Everything You Need To Know About Using A Jump Starter On Your Car

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We face so many small daily inconveniences, like when we’re rushing out the door and our clothing catches on the doorknob or when we have a hot date and they ghost. But none of that compares to one of the biggest inconveniences of all: a dead car battery.  Contrary to Blanche DuBois’s famous line, “I have always depended on the kindness of strangers,” I prefer not to rely on strangers for help. Maybe I’ve watched too much true crime or internalized what my family told me in the era of “stranger danger.” Either way, when it comes to jump-starting my dead battery, if I don’t have a trusted individual available, the last thing I want to do is ask a stranger for help. That’s why I always keep my jump starter in my car.

A jump starter is a portable device that you can use in place of another car to jump-start your battery. If you like to be independent in the face of a car emergency, definitely invest in one.

But before you run to the nearest auto parts store and grab a jump starter, here are some basics to keep in mind. 

First, safety is the most important. Check the holiest of vehicular literature: the owner’s manual. Some car makers don’t allow jump-starts. Your jump starter’s voltage ought to equal your car battery’s voltage. The industry average is 12.0 volts. 

Next, check that everything’s in order. turn everything off in the car. The positive clamp is red, and the negative is black. Ensure that the battery didn’t corrode. If you find corrosion, make sure that you remove it. Also, make sure that the clamps connect. If the temperature outside is below freezing, then your battery could be frozen (a tell-tale sign is bulging on one or both sides). If this is the case, don’t attempt to jump your vehicle.

Also, make sure that you read the manufacturer’s instructions and follow them exactly as written. Once you have everything set, it’s time to power up.

First, charge the jump starter. Jump starters always have some power, but you need to fully charge them before you use them. A standard household outlet should do the trick. 

Next, connect the cables. With the car and the jump starter off, attach the jump starter directly to the battery. Clamp the red cable to the positive (+) terminal on the battery and the black cable to the negative (-) terminal. If you’re worried that you’ve connected it incorrectly, remember that many starters have a light or sound a tone to alert you to this issue.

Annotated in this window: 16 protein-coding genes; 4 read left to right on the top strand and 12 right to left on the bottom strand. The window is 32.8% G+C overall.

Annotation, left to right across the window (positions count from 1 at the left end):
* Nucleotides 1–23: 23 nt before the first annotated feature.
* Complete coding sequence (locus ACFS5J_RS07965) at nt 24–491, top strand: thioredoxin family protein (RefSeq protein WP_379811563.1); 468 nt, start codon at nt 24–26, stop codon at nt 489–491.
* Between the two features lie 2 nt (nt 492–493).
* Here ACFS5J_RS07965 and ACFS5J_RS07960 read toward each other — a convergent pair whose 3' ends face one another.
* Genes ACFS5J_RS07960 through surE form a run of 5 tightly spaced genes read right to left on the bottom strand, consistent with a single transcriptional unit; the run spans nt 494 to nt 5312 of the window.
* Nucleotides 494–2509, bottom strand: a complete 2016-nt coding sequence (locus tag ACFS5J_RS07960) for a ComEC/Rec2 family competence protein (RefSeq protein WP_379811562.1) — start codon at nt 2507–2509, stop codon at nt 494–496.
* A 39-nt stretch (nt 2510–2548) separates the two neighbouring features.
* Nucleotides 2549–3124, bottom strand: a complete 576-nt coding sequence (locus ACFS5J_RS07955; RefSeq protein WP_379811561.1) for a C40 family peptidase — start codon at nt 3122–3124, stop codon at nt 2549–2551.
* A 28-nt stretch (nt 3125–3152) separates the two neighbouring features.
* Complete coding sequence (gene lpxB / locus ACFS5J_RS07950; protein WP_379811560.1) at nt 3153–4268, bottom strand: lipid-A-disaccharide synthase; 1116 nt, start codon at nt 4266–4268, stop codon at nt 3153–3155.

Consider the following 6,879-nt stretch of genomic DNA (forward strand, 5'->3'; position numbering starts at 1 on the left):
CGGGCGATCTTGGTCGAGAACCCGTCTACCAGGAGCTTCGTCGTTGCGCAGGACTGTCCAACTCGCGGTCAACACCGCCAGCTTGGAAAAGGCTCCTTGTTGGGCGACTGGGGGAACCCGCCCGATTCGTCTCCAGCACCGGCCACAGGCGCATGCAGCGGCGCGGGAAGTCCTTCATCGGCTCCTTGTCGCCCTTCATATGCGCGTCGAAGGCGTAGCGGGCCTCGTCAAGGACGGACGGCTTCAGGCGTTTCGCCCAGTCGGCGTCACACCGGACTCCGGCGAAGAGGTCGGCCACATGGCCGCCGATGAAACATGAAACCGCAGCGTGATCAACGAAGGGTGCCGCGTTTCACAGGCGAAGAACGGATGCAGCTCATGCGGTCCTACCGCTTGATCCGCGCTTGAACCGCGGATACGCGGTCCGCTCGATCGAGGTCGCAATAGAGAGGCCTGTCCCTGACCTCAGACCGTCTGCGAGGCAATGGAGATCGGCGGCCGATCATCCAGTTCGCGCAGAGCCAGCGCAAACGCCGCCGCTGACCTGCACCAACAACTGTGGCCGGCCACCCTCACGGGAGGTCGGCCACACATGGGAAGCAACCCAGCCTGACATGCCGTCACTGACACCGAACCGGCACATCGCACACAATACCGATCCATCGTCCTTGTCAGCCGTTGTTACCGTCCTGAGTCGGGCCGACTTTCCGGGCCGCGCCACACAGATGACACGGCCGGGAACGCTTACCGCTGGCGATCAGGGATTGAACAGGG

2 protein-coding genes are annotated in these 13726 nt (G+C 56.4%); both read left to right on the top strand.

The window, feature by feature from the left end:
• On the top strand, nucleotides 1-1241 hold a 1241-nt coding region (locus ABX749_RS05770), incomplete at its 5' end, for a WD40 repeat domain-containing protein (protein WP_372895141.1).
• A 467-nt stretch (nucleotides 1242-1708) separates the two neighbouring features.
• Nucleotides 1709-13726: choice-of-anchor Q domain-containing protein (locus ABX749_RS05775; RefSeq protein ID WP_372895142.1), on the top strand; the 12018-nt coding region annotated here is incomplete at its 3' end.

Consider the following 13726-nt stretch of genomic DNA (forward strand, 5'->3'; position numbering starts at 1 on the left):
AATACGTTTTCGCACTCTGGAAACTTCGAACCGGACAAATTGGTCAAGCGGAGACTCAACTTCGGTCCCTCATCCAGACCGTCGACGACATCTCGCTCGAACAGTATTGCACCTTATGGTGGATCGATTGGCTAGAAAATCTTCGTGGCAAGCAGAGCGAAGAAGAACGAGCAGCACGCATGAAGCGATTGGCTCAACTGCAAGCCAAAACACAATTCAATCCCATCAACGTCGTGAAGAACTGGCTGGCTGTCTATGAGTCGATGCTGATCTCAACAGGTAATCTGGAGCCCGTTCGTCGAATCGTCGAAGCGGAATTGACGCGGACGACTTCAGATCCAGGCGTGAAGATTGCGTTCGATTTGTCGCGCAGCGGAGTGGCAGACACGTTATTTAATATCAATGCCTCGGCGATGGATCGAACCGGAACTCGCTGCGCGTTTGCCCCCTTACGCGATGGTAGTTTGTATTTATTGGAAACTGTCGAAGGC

Then, focus on the engine.

Position the jump starter so that it isn’t in contact with any moving engine parts that’ll get going once it starts.

Once you’ve connected everything and are ready to start the car, turn on the jump starter. Crank your vehicle until it starts. 

Then, unfasten the jump starter with the engine running, turn off the power switch, and disconnect the cables from the battery terminals. 

Finally, leave your engine running for a bit. You should be on your way soon! Once you get your car running, consider visiting your local auto parts store. Many auto shops check the battery for free, so you can make sure that you won’t have to use your jump starter anytime soon. 

Nostalgia may hit and compel you to charge your jump starter afterwards, optimally for 12 to 24 hours. Even if nostalgia doesn’t call, do this anyway. 

Here are some last tidbits of advice: the time it takes to jump start your car varies on a few factors. How dead is your battery? How cold is it out? Is it raining or going to rain soon? Although it would suck to jump off in the rain, rest assured that a measly 12.0 volts isn’t likely to give you a shock to your system. Lastly, the most important tip is to not smoke, as it could cause an explosion.

Jump starters are a great purchase. You can find them at auto parts stores, big box retailers, or online. Personally, I don’t like relying on others, which can be dangerous for anyone. And, if all else fails, there’s always roadside assistance.

Featured Photo by Daniel @ bestjumpstarterreview.com on Unsplash.



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